A British court just ruled that the U.K. government unfairly denied anti-dementia drugs to Alzheimer's patients. The government's reason for refusing to cover the drugs? Money. Government scrooges didn't want to foot the bill.
This kind of penny-pinching happens all too often in Britain, thanks to the National Institute for Health and Clinical Effectiveness, the agency that determines which treatments get covered by the British healthcare system.
If some congressional lawmakers get their way, the United States soon will have a similar agency. And it too will deny vital treatment options.
The U.S. Senate is currently considering legislation to create a Comparative Effectiveness Research Institute under Medicare. Like NICE, the new agency would conduct studies on the relative effectiveness of various medical treatments, analyzing how different options stack up against one another.
In theory, this research could provide doctors with more complete information when deciding which treatment to recommend. But in practice, the agency's findings would likely be used by Congress to lower the government's healthcare spending. By generating studies that show that older, cheaper drugs are just as effective as newer cures, cost-conscious lawmakers could rationalize not covering expensive cutting-edge medicines under Medicare, Medicaid, and other publicly-funded programs.
Sound far-fetched? This is precisely what happens time and again in the U.K.
Earlier this year, for example, NICE failed to approve the arthritis drug Abatacept. Even though it is one of the only drugs clinically proven to improve severe rheumatoid arthritis, NICE decided that "abatacept would not be a cost-effective use of NHS [National Health Service] resources."
Just one month before that ruling, NICE made a similar decision about the lung cancer drug Tarceva. Despite numerous studies showing that the drug significantly prolongs the life of cancer patients — and the unanimous endorsement of lung cancer specialists throughout the U.K. — NICE determined that the drug was too expensive to cover. England is currently one of only three countries in Western Europe to deny citizens access to Tarceva.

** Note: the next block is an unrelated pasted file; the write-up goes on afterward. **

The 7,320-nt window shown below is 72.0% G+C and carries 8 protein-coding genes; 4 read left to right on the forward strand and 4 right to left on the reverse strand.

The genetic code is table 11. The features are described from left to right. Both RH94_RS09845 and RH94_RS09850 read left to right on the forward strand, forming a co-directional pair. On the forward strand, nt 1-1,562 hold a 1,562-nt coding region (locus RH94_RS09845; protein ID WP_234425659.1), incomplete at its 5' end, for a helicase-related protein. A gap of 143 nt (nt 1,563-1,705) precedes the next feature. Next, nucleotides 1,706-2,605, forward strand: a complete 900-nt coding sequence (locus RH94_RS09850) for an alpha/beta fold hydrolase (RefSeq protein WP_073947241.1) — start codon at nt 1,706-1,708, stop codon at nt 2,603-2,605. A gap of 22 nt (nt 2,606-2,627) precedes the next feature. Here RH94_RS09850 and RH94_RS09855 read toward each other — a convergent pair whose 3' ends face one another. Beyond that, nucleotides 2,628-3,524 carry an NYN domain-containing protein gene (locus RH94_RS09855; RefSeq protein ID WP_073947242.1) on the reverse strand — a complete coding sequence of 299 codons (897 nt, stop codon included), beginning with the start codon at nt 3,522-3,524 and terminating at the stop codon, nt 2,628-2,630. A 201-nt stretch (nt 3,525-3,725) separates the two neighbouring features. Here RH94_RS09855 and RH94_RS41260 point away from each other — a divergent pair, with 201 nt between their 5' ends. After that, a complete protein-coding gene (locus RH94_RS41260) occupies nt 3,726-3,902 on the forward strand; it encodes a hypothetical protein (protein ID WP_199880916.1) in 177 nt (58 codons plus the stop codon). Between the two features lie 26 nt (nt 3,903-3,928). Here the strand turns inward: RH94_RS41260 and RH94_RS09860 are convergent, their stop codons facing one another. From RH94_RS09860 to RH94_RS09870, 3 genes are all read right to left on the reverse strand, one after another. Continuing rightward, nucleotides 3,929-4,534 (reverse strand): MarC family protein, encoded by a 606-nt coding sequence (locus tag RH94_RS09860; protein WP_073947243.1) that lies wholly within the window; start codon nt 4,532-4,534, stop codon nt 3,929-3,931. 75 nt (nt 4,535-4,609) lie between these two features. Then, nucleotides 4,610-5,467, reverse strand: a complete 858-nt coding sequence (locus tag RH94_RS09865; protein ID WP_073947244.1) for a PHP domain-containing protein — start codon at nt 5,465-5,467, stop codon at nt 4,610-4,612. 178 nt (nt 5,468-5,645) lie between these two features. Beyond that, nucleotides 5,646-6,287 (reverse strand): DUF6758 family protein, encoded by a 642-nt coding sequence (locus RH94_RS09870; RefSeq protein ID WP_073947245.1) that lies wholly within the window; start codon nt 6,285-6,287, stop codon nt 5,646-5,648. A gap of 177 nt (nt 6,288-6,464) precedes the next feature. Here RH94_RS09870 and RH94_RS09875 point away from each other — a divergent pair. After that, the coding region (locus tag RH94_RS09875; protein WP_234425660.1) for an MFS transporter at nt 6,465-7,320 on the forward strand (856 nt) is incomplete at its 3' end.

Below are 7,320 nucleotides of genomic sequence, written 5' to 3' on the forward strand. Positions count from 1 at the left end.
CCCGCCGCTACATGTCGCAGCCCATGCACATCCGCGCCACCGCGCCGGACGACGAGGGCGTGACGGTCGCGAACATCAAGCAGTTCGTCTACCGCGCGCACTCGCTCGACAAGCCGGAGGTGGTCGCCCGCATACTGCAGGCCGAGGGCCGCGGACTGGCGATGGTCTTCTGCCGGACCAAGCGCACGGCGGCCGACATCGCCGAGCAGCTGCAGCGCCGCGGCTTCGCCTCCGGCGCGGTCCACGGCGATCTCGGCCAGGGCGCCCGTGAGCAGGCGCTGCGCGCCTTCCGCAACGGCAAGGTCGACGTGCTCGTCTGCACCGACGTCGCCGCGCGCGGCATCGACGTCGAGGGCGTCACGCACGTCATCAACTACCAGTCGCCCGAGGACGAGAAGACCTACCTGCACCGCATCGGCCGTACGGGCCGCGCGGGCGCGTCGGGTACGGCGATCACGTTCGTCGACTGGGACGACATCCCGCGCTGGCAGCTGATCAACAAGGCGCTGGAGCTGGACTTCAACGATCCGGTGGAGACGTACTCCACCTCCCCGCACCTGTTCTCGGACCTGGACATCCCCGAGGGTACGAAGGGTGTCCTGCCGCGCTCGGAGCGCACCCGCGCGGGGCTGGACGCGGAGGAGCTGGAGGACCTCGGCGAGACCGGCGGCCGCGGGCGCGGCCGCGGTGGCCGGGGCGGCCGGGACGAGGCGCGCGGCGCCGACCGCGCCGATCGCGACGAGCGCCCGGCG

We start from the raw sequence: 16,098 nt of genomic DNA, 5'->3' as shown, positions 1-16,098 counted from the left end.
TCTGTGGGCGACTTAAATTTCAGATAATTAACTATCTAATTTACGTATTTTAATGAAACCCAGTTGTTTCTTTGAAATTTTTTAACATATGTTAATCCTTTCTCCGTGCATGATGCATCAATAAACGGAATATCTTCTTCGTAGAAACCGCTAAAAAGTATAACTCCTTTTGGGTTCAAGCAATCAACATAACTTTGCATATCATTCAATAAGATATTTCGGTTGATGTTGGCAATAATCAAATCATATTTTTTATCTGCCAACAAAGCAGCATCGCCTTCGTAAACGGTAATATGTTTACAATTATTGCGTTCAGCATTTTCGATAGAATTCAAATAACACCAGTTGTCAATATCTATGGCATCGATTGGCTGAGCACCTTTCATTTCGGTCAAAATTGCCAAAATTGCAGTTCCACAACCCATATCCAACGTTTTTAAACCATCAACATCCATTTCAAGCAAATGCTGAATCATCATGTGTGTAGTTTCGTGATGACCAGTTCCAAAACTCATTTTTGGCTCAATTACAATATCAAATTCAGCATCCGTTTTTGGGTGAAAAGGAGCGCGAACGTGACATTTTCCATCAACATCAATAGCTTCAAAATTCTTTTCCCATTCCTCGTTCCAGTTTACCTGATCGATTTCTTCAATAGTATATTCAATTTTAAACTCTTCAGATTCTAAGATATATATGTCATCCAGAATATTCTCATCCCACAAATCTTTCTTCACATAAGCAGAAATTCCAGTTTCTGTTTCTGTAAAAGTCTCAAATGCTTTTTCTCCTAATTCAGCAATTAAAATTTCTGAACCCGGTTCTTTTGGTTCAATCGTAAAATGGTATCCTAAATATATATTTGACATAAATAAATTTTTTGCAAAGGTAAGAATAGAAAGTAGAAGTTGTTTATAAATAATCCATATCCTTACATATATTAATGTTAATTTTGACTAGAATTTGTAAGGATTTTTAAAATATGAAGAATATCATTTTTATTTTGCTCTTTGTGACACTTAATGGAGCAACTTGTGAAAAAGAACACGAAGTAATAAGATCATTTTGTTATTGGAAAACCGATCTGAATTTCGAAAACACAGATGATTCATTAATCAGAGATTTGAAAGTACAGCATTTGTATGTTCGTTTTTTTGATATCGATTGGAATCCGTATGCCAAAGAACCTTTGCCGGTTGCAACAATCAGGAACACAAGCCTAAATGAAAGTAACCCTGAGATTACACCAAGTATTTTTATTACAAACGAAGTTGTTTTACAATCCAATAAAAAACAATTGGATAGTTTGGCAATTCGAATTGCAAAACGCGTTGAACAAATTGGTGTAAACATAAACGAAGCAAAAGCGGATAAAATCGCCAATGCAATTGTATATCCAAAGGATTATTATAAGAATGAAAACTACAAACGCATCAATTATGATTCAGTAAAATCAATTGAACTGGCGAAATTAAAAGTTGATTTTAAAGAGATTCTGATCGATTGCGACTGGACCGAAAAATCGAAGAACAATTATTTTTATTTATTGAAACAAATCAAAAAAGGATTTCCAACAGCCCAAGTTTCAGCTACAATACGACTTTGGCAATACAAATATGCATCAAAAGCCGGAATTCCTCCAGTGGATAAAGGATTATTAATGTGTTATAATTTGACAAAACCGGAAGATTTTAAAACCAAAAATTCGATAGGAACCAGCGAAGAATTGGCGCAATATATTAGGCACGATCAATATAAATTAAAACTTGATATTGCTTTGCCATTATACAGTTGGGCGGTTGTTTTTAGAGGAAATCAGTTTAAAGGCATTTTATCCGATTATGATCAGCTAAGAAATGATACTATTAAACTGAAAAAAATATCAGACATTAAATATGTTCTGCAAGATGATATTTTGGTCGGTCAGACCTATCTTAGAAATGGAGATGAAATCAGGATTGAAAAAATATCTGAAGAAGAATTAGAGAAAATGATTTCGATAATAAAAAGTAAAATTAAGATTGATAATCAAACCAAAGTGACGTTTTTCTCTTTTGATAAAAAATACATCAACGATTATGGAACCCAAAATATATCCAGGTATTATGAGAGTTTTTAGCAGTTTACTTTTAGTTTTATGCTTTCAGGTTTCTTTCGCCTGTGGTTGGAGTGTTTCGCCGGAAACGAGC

Comparative effectiveness research is so easily misused because it looks only at the "average" patient. By focusing on which drugs, on average, are cheapest and most effective, comparative effectiveness research can overlook important factors like age, race, gender, and lifestyle.
So even though a patient's doctor might decide that a drug like Tarceva is the best treatment given the particular needs of his patient, the government could refuse to cover the drug simply because it isn't cost-effective for the "average" patient.
It's exactly these kinds of tactics that Britain's Court of Appeal recently judged to be "procedurally unfair" when ruling on NICE's decision to deny Alzheimer's patients access to several anti-dementia drugs.
The legislation currently under consideration in Congress could help American doctors and patients make informed healthcare decisions. Toward that end, it's crucial that any American agency conducting comparative effectiveness research consider what's best for individual patients instead of looking for cheap, one-size-fits-all cures.
The agency should also be free from political influence. Just as importantly, its recommendations should be nonbinding. In other words, the research should be used to empower doctors and patients — not politicians, bureaucrats, and budget analysts.
Otherwise, the poor, the elderly, and others receiving government medical care would be subjected to the same kind of treatment we've seen in the U.K.
Sally C. Pipes is President & CEO of the Pacific Research Institute and author of "Miracle Cure: How to Solve America's Health-Care Crisis and Why Canada Isn't the Answer."